The gearbox, meanwhile, is less-than-perfect. It’s mostly smooth and responsive enough to feel sporty in normal driving, but when the going gets tighter, it becomes more frustrating than helpful, either proving slow to respond to throttle inputs or hanging on to low gears for too long when it doesn’t need to. In short, you’ll give up bothering leaving it to its own thing on B-roads, choosing instead to row it along with its paddle-shifters.
Jaguar XE D180 SE: surprisingly agile and satisfying
Previous experience of the 178bhp diesel had us going into this drive with low expectations, following on from the more glamorous P300 – but it actually proved to be the star of the range. Diesel still makes plenty of sense for many drivers – not everyone lives in London – and the XE is a good example of how there’s plenty of life left in the old dog yet. The 178bhp motor has been continuously improved, and here it’s reasonably refined throughout the rev range, is punchy from low revs, and matches up nicely with its eight-speed transmission.
Should you still consider a diesel engine: we look at the petrol vs diesel debate
It offers strong enough performance – even with power-sapping all-wheel drive – and allies nicely with its pliant ride (on standard 18s, it’s more forgiving than on the 20s you get on the R-Dynamic models), excellent damping and fluid, well-weighted steering.
If anything, the steering is better weighted and provides more confidence here than it does in the P300. The ride is also smoother and the handling more precise than the more overtly sporting drive petrol. As with the petrol, we didn’t find the relatively wide front seats very comfortable, offering little side support and an oddly shaped backrest.
The 296hp turbocharged 2.0-litre in the 300 Sport suits the XE well, offering plenty of power, driveability and impressive comfort and roadholding. It’s an engaging driver’s car that makes a lot of sense, if you’re not too hung up on it being a four-cylinder player against some very talented six-cylinder rivals from Germany.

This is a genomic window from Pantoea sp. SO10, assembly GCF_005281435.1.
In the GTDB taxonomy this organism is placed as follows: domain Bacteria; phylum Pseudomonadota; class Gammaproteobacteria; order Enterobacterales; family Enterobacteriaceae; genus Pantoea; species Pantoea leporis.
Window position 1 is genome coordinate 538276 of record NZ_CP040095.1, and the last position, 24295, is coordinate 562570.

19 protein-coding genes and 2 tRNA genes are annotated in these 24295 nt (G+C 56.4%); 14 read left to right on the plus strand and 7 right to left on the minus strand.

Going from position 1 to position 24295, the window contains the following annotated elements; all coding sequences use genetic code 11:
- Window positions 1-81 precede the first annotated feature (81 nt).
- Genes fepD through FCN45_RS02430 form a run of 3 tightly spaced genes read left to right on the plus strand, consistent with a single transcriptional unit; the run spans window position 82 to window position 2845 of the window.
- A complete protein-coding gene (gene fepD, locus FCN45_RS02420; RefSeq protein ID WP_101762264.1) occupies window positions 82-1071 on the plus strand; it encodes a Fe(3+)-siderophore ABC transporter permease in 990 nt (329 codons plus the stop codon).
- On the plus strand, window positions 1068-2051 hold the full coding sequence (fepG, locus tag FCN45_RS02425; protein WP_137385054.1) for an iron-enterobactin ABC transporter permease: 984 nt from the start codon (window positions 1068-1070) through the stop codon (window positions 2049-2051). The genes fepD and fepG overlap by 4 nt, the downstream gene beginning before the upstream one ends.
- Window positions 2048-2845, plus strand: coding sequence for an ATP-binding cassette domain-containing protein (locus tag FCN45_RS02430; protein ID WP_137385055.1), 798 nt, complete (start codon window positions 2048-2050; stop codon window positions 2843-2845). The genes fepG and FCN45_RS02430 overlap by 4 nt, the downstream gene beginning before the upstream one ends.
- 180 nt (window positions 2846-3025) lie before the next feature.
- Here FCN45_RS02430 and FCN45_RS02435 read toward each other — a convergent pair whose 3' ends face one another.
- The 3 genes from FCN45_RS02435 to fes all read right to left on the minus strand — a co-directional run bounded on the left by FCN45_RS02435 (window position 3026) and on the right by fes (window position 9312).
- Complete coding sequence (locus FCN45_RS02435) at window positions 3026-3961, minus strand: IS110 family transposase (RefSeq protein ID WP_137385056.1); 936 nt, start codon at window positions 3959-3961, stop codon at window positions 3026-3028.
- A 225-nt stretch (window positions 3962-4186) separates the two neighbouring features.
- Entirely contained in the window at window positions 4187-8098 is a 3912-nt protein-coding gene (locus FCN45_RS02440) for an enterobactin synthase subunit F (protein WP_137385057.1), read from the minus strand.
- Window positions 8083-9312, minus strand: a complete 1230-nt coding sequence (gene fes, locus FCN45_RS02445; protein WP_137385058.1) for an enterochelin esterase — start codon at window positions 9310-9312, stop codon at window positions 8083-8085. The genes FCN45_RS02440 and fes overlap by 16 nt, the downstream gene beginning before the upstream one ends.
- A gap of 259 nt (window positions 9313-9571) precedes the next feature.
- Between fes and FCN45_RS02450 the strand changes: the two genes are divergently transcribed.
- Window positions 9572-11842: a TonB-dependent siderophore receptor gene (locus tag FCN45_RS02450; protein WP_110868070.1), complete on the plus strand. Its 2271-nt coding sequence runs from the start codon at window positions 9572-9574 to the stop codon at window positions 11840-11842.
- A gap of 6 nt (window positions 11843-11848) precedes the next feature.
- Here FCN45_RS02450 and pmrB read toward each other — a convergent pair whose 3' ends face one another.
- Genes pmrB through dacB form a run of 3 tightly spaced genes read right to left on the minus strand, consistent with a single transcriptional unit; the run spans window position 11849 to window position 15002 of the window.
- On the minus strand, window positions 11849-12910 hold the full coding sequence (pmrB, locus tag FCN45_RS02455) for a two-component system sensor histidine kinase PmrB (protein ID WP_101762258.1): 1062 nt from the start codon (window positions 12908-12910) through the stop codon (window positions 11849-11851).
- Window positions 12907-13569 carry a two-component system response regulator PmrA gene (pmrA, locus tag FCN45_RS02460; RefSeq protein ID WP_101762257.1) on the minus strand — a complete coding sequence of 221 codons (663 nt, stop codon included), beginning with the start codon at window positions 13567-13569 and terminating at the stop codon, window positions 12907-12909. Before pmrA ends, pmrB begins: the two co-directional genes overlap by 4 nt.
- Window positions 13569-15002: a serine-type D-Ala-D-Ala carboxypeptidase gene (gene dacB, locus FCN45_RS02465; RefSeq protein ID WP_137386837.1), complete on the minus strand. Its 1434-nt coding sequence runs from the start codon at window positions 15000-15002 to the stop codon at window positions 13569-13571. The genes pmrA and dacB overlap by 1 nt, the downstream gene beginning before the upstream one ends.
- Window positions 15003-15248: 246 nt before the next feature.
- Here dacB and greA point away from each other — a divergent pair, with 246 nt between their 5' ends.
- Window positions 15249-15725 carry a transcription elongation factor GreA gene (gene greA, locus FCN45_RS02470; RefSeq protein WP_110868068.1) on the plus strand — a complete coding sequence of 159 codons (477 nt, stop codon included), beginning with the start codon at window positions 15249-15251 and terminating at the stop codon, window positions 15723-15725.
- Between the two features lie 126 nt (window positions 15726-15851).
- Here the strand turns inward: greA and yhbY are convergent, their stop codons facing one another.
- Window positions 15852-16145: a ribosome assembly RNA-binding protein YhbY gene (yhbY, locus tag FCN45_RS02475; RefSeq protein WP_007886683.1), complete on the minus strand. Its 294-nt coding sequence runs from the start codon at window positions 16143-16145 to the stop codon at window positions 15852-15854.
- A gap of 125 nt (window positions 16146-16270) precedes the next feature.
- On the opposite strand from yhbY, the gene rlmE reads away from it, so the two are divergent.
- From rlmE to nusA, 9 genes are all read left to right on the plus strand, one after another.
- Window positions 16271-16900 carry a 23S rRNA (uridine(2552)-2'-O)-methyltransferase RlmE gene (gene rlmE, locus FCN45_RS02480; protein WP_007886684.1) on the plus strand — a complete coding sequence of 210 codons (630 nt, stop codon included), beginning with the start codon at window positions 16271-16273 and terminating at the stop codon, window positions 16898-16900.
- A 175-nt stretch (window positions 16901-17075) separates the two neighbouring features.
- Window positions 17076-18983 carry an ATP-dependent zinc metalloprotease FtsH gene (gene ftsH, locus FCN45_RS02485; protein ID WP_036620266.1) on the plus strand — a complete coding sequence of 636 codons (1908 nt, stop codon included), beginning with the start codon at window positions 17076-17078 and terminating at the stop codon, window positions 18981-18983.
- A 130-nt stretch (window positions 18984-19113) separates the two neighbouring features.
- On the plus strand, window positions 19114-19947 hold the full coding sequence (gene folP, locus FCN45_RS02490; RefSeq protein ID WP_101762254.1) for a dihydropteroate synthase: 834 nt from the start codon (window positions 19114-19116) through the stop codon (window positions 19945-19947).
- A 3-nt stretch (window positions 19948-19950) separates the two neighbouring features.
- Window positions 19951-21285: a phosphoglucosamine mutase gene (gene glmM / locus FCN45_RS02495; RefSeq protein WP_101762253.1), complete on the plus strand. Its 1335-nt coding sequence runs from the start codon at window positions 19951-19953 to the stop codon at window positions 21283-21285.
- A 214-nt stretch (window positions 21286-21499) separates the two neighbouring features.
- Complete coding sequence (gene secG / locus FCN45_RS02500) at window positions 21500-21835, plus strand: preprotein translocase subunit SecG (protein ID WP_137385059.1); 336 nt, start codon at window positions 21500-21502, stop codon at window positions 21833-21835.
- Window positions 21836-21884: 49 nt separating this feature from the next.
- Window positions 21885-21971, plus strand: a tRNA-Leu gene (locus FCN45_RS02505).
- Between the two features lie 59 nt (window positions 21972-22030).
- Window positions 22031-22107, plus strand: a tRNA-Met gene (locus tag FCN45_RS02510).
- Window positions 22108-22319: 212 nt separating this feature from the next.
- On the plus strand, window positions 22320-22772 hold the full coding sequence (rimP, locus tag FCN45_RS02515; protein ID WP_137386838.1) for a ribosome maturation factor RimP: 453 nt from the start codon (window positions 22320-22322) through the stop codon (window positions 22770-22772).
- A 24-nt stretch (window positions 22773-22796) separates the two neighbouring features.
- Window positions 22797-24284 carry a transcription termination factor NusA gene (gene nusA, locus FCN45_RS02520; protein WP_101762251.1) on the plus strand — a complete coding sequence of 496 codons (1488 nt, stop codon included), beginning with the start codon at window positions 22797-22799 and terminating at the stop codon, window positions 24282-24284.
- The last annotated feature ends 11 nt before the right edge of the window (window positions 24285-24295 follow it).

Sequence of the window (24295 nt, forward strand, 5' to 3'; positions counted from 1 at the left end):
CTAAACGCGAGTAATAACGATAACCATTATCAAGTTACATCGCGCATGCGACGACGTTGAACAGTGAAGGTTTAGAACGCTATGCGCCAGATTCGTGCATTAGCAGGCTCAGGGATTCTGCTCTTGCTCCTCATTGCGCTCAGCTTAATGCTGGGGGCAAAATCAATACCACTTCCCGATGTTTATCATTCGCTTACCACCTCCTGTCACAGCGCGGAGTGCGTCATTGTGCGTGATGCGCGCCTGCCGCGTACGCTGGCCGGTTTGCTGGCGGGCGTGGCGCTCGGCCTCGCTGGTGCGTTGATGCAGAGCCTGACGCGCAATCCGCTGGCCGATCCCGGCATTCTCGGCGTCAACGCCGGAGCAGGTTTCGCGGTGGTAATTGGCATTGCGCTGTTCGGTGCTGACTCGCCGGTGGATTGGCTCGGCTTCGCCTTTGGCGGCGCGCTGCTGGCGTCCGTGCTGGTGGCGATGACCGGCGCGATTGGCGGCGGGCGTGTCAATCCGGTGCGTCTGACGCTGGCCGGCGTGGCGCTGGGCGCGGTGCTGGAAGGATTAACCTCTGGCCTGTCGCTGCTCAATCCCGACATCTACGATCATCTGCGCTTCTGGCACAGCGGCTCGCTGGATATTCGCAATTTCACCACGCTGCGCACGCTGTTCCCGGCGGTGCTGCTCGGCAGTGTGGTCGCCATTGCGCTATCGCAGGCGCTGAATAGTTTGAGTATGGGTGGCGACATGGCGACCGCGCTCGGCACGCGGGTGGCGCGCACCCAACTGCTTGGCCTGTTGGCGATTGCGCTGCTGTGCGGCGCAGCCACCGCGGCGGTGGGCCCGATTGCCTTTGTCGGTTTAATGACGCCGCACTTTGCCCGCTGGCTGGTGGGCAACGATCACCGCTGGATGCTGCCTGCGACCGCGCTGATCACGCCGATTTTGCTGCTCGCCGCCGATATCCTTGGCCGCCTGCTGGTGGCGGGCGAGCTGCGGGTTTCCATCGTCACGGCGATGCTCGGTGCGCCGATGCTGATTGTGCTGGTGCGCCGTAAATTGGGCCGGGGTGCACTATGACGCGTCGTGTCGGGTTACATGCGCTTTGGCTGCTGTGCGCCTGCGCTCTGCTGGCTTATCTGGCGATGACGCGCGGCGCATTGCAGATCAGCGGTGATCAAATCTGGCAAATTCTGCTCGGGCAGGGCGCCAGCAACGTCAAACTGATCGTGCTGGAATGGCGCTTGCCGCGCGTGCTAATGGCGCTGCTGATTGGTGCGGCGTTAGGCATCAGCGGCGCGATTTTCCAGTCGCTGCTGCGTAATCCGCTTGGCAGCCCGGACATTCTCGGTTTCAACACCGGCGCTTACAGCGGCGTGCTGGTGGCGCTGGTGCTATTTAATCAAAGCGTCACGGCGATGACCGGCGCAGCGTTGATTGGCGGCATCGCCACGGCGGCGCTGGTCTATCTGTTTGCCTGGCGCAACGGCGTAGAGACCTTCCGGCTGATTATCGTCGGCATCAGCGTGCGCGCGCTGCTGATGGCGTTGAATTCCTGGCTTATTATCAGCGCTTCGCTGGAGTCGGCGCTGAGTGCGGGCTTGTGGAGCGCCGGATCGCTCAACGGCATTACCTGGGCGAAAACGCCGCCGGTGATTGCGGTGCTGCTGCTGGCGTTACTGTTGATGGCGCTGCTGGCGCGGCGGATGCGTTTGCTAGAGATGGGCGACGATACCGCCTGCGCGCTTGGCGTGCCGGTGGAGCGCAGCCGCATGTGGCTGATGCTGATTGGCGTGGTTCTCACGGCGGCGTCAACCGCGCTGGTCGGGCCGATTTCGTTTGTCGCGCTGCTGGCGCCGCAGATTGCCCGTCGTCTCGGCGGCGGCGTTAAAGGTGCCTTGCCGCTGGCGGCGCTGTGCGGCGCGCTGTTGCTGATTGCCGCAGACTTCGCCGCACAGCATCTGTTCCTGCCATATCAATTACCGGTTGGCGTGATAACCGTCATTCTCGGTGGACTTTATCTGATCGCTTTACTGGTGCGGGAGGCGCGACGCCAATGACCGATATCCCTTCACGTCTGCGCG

The diesel, however, is probably still the best all-rounder for most drivers in the UK and Europe, as long as the legislators allow it to remain that way. It uses way less fuel, steers nicely and looks good. It’s just a shame that we’re currently limited to the 178bhp model, as it’s outpaced by the new BMW 320d.
Has Jaguar succeeded in improving the appeal of the XE? Yes, it’s sharper-looking and offers better interior quality than before. Dynamically it’s up there with the best, and it’s no longer the rolling disappointment it used to be inside. On purely rational grounds, it’s outgunned by the BMW 3-series and Audi A4, but emotionally, it’s now up there with the Alfa Romeo Giulia – and therefore still in the game.
Specifications quoted are for P300 R-Dynamic
Our earlier 2019 model year Jaguar XE reviews
The Jaguar XE may be a rare sight compared with equivalent C-Class, 3 Series and A4 models, but Jaguar hopes the new range-topping 300 Sport will tear keen drivers away from the outgoing 3 Series – which dies any day now – and the comfort-biased C-Class, the key rear-wheel drive competition.
Packing 296bhp courtesy of a turbocharged 2.0-litre and all-wheel drive, the 300 Sport hits 62mph in 5.7 seconds. Fast enough, but that’s still slower than a 254bhp BMW 330d and practically the same as the 249bhp Audi A4 2.0 TFSI Quattro. Gone is the supercharged 375bhp 3.0-litre V6 ‘S’.
Other additions for the 300 Sport include unique badging and trim, violent yellow stitching across practically every surface inside, plus more sober grey wheels. Meanwhile, the entire model range now gets the 10-inch Touch Pro media system, along with a higher-quality feel courtesy of new trim and – mmm – ‘premium’ carpet mats.
XE 300 Sport: fast, comfy and sharp enough for most drivers
This XE may be outgunned by less powerful rivals, but the 2.0-litre motor is still pretty impressive. It feels strong, offers a broad spread of power and proves particularly refined when cruising while producing a satisfying snarl when worked harder in Dynamic mode.